Enter your mobile number below and we'll send you a link to download the free Kindle App. Then you can start reading Kindle books on your smartphone, tablet, or computer - no Kindle device required.
Getting the download link through email is temporarily not available. Please check back later.
To get the free app, enter your mobile phone number.
The Count of Monte Cristo (Penguin Classics) Paperback – May 27, 2003
|New from||Used from|
There is a newer edition of this item:
Intrusion: A Novel
A loving couple, grieving the loss of their son, finds their marriage in free fall when a beautiful, long-lost acquaintance inserts herself into their lives. Learn More
Frequently Bought Together
Customers Who Bought This Item Also Bought
About the Author
Robin Buss (1939–2006) was a writer and translator who worked for the Independent on Sunday and as television critic for the Times Educational Supplement. He was also the translator of a number of volumes for Penguin Classics.
Top Customer Reviews
Short answer: see review title, duh!
The Count of Monte Cristo is my favorite book, and I've read several translations, both abridged and unabridged.
The Buss translation is the most modern, and reads most fluidly. A quick example comparing this translation with the one found on Project Gutenberg:
PG - His wife visited for him, and this was the received thing in the world, where the weighty and multifarious occupations of the magistrate were accepted as an excuse for what was really only calculated pride...
BUSS - His wife visited on his behalf; this was accepted in society, where it was attributed to the amount and gravity of the lawyer's business -- when it was, in reality, deliberate arrogance...
Buss's work reads like the book was written in English. The two or so times that the work is nearly untranslatable, Buss makes a footnote about it (eg, an insinuated insult using the formal "vous" instead of the familiar "tu"). Other translations just skip the subtlety. The most common translation out there (uncredited in my version) reads like a swamp. Trust me, get Buss.
ABRIDGED V UNABRIDGED
Abridged versions of this book rarely say "abridged." You can tell by the size: abridged is 500-700 pages, unabridged is 1200-1400 pages. Go for the unabridged.
The abridged version is VERY confusing! Pruning 1200 pages down to 600 leaves a lot of plot on the cutting room floor. Suddenly, arriving at dinner are 4 new characters; it's very tiring to try to keep up with the hole-ridden story of the abridged versions.Read more ›
The Count of Monte Cristo is a delicious book, full of intrigue, great fight scenes, love, passion, and witty social satire. Dumas has a wonderful grasp of human nature and a talent for rendering all the follies of man in delightful, snappy prose. I immediately recognized people that I know (yes, even myself) in his vivid characters, which made the book all the more engaging to me.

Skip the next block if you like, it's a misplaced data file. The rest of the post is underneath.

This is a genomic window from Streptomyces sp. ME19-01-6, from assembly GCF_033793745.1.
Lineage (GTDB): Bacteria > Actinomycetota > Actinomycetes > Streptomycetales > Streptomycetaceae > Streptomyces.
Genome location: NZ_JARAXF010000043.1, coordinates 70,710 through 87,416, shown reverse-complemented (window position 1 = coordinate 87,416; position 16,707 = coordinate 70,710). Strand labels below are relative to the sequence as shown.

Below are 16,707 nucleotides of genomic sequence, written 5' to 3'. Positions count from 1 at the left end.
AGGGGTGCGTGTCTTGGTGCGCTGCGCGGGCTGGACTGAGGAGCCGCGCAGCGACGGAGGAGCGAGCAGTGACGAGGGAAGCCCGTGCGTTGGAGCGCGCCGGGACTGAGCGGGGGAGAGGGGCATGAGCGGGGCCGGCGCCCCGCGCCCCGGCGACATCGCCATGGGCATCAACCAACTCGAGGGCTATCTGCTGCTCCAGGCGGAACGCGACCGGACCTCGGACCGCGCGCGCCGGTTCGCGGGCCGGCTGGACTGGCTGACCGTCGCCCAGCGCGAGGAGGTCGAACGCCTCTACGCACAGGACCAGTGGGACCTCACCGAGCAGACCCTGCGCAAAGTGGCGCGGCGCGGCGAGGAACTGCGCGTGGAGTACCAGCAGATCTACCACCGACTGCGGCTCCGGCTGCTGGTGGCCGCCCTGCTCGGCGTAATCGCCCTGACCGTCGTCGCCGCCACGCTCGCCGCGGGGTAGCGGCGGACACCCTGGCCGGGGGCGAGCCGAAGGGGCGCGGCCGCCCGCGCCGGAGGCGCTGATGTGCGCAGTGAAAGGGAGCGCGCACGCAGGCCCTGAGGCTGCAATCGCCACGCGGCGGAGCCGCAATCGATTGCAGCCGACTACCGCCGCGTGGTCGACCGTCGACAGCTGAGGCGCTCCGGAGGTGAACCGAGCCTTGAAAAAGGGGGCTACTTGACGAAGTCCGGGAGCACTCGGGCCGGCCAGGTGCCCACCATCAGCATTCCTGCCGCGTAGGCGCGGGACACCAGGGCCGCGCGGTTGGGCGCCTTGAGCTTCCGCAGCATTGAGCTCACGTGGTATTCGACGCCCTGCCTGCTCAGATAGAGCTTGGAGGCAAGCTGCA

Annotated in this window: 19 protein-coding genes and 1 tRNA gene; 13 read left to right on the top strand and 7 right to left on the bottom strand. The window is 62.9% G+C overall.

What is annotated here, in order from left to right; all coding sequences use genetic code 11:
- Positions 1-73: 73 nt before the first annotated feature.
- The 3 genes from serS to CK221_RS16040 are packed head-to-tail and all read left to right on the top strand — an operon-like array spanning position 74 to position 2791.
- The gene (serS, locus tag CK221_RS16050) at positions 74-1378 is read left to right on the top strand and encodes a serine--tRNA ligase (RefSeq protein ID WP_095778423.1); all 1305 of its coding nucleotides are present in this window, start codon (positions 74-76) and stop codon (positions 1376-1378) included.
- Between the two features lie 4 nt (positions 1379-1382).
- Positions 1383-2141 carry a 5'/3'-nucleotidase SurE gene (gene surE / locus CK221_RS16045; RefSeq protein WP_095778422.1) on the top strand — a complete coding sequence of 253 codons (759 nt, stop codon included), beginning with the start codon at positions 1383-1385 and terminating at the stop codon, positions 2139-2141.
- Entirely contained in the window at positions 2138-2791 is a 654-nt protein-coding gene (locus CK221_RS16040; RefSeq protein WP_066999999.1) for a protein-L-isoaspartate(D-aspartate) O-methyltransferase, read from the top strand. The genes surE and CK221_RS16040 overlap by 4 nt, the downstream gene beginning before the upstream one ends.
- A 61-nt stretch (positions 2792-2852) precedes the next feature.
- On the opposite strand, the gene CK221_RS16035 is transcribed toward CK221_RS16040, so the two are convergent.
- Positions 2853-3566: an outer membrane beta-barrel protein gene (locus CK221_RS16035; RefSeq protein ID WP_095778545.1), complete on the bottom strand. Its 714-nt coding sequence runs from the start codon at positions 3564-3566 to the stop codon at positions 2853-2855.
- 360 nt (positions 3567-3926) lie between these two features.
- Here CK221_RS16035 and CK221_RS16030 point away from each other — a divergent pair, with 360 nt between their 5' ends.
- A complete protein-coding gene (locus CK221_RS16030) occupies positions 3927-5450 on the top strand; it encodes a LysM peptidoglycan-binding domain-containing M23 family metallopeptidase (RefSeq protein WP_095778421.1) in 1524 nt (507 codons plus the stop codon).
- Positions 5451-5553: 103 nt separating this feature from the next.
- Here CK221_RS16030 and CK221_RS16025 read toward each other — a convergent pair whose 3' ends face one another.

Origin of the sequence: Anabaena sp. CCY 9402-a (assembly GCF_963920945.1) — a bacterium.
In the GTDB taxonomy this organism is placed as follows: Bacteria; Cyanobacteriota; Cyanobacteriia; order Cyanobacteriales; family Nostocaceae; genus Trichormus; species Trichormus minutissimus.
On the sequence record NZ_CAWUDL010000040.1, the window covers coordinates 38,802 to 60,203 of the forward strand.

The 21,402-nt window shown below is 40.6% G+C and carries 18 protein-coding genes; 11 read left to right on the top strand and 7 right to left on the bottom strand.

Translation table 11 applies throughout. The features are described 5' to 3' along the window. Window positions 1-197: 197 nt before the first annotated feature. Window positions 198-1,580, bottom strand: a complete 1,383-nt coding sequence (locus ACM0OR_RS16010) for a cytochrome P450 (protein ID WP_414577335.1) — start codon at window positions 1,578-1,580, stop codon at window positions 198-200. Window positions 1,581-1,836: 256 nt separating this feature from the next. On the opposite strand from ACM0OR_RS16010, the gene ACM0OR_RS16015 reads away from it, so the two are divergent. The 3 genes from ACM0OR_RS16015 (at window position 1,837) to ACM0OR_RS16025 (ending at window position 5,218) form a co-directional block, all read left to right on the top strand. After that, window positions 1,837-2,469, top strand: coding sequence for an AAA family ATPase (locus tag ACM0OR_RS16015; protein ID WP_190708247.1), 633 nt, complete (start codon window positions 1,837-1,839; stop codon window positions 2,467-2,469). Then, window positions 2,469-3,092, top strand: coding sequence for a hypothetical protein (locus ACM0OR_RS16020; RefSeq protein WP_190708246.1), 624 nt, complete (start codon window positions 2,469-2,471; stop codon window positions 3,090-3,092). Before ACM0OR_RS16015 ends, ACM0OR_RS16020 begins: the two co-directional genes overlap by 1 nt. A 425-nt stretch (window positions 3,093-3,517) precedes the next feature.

Some people might be put off by the size of the book -- it's a pretty hefty volume -- an tempted to buy the abridged version. Don't! I've heard from people who've read both versions that the abridged version is a pathetic, washed out shadow of the full novel. At any rate, as thick and impossibly long as The Count of Monte Cristo may seem when you open it for the first time, you'll feel as though it's far too short by the time you get to the last page.
Alexandre Dumas's _The Count of Monte Cristo_ is one of the greatest novels of all time and in fact stands at the fountainhead of the entire stream of popular adventure-fiction. Dumas himself was one of the founders of the genre; every other such writer -- H. Rider Haggard, C.S. Forrester, Zane Grey, Louis L'Amour, Mickey Spillane, Ian Fleming, Tom Clancy, John Grisham -- is deeply in his debt.
The cold, brooding, vampiric Count (born Edmond Dantes; known also, among other aliases, as "Sinbad the Sailor," Lord Wilmore, and a representative of the firm of Thomson and French) is the literary forebear of every dark hero from Sherlock Holmes and the Scarlet Pimpernel to Zorro, Batman, the Green Hornet, and Darkman. And the intricate plot provides everything any reader could want: adventure, intrigue, romance, and (of course) the elegant machinations of the Count himself as he exacts his terrible revenge on those who have wronged him -- thereby serving, or so he believes, as an agent of divine justice and retribution. Brrrrrrrr.
The book is also a good deal _longer_ than many readers may be aware. Ever since the middle of the nineteenth century, the English translations have omitted everything in the novel that might offend the sensibilities of Victorian readers -- including, for example, all the sex and drugs.
That's why I strongly recommend that anyone interested in this novel read Robin Buss's full-text translation.Read more ›
Most Recent Customer Reviews
I saw the movie and decided to read the book. I am so glad I did! So different from the movie and I would love it if they did a mini series on the book. Read morePublished 13 hours ago by Umm Salim
I enjoyed this book. It was one that I kept thinking I had read but finally had to admit that I'd only seen several movie versions. Read morePublished 1 day ago by jojo
A timeless adventure, still a fun read after 172 years. To me, the best part was the education of Edmund Dantes by an imprisoned priest, who's
death finally enabled him to... Read more
What can I say? It's a classic that will forever be in my heart.Published 3 days ago by Birdy EatToast
The book was great, with correctly annotated chapters. One problem though was the missing illustrations that it seems was replaced by something like: "Original 1347m" where... Read morePublished 3 days ago by Nikolai Magnussen
ALL THE FREAKING FEELS!!!!!!!!!!!!!!!!!!!!!!!!!!!!!!!!!!!!!!!!!!!!!!!!!!!!!!
I never in a million years would have thought I would love this book! Read more